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Power Saving Tips

Power Saving Tips You Might Not Have Considered

coal-burningYou’ve probably already changed the light bulbs and turned down the thermostat but what else can you do to save power and help cut carbon pollution? Here are a few less well known tips that can help you quickly knock more off your next power bill. 

1. Get rid of the old drinks fridge! Did you know using a second fridge that is 10 or more years old and 250L or bigger can add $225 a year to the power bill. There’s a program specially targeting these old and particularly inefficient fridges. To see if you qualify for free collection and a rebate go to the Fridge Buyback website or call Fridge Buyback on 1800 708 401. 

2. Add insulation around your hot water pipes being careful not to burn yourself if the pipe has just been used. Pipe insulation is cheap and easy to fit yourself in the holidays and has the additional benefit of reducing the wait for the hot water. Surprisingly, many Australian homes have uninsulated hot water pipes. 

3. Cleaning the air filter on your air-conditioner, heater, and tumble dryer takes less than five minutes and can save up to 5% of the energy used. 

4. If you’ve got windows that get a lot of afternoon sun, it’s worth considering lined curtains and blinds that reject heat, make your house more comfortable, and cut your air conditioning bill.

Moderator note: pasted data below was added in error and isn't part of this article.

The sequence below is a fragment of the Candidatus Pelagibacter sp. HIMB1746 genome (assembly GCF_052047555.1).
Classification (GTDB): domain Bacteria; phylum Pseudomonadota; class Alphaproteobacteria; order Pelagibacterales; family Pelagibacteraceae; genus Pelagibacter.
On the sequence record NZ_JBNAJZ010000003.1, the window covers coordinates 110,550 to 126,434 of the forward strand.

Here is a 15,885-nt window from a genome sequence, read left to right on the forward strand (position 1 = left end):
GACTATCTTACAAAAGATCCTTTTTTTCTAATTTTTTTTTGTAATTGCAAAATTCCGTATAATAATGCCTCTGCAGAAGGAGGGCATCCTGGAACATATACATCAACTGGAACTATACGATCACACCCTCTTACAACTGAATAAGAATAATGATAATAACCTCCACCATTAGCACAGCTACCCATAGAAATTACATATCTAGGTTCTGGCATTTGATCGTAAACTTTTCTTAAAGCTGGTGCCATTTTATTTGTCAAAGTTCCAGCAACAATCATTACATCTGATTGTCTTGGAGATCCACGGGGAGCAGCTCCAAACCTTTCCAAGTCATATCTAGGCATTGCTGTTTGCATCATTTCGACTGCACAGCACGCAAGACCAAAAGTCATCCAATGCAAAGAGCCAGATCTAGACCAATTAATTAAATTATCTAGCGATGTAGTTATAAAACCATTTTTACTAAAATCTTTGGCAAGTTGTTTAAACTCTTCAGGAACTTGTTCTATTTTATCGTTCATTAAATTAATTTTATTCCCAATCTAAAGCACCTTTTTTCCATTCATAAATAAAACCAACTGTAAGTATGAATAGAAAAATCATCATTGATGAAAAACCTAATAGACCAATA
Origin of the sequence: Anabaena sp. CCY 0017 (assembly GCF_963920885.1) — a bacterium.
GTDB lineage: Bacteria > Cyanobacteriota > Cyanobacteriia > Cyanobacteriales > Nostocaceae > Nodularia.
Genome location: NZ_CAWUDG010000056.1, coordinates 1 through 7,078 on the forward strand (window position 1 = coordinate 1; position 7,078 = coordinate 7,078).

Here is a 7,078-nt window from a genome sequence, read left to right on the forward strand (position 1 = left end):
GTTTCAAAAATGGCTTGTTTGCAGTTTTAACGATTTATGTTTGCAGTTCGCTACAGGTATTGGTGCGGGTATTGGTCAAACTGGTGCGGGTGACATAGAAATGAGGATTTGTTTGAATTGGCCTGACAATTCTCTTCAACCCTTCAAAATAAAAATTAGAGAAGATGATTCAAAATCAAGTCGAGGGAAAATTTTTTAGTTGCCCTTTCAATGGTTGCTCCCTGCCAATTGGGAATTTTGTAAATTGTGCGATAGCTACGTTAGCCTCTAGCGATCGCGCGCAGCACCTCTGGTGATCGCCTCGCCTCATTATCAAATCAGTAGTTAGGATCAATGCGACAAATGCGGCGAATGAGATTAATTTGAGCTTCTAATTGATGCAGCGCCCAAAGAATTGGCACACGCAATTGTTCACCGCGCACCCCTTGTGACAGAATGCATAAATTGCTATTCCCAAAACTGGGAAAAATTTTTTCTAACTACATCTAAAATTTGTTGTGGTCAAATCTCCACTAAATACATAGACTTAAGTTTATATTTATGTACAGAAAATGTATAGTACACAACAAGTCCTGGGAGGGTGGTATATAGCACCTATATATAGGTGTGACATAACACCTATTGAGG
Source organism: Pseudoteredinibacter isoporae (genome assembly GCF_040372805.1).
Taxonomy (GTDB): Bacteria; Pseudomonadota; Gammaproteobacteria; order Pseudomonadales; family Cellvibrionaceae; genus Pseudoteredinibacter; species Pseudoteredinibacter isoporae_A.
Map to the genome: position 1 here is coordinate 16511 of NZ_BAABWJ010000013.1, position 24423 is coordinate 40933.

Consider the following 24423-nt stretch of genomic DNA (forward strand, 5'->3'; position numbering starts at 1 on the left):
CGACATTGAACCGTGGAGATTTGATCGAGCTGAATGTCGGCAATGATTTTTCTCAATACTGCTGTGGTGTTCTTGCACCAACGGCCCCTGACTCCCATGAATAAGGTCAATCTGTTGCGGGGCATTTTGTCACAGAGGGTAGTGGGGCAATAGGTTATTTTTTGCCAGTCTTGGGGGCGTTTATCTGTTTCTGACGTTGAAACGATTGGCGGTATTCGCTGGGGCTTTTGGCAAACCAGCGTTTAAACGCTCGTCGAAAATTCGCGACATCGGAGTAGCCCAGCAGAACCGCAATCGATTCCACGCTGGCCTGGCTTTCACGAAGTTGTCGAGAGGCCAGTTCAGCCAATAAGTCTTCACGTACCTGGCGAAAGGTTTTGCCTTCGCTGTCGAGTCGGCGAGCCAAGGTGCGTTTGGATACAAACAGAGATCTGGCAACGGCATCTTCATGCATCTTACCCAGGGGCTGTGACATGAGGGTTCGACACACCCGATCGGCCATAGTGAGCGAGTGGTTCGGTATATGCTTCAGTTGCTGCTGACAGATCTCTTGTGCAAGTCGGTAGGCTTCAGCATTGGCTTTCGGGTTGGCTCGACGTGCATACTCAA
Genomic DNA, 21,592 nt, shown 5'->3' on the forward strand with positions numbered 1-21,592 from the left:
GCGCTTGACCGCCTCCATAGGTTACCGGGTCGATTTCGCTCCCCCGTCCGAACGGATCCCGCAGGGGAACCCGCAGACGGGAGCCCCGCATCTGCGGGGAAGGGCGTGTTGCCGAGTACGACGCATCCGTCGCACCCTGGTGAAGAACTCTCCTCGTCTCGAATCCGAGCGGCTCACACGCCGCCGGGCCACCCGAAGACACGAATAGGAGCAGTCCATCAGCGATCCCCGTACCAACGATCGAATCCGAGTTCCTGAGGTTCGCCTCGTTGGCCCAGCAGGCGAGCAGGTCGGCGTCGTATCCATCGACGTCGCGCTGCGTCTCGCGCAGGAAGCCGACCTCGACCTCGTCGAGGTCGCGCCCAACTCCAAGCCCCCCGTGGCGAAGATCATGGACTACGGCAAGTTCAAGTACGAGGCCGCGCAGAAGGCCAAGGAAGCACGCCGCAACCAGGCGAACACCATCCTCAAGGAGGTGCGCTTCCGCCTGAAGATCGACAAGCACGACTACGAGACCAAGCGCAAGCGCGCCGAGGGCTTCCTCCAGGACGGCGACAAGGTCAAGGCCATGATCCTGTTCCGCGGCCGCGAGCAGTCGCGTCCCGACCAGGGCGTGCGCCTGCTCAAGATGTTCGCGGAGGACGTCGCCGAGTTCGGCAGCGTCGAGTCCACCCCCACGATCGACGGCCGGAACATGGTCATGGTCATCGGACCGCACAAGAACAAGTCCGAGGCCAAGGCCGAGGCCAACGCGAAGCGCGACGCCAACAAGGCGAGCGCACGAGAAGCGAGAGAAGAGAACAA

5. Enable the 'sleep' mode on your computer and experiment to find the minimum time possible before it goes into sleep mode. Some computers can also be set to 'hibernate' after a certain period of time to save even more power. If you're not using your computer for an extended period of time, such as overnight or while you're on holiday, make sure to turn your computer off at the power point.

6. Small plug-in energy meters are now widely available at electronics shops for as little as $20 and help you instantly see what’s consuming the most power in your home. These plug-in energy meters can help you quickly find the worst energy guzzlers in your home and also let you see how much power electrical devices use in standby mode. Some devices on standby use 50% of the power they use when fully on – try switching them off at the wall instead.

For further information on household energy saving see the NSW Government’s website.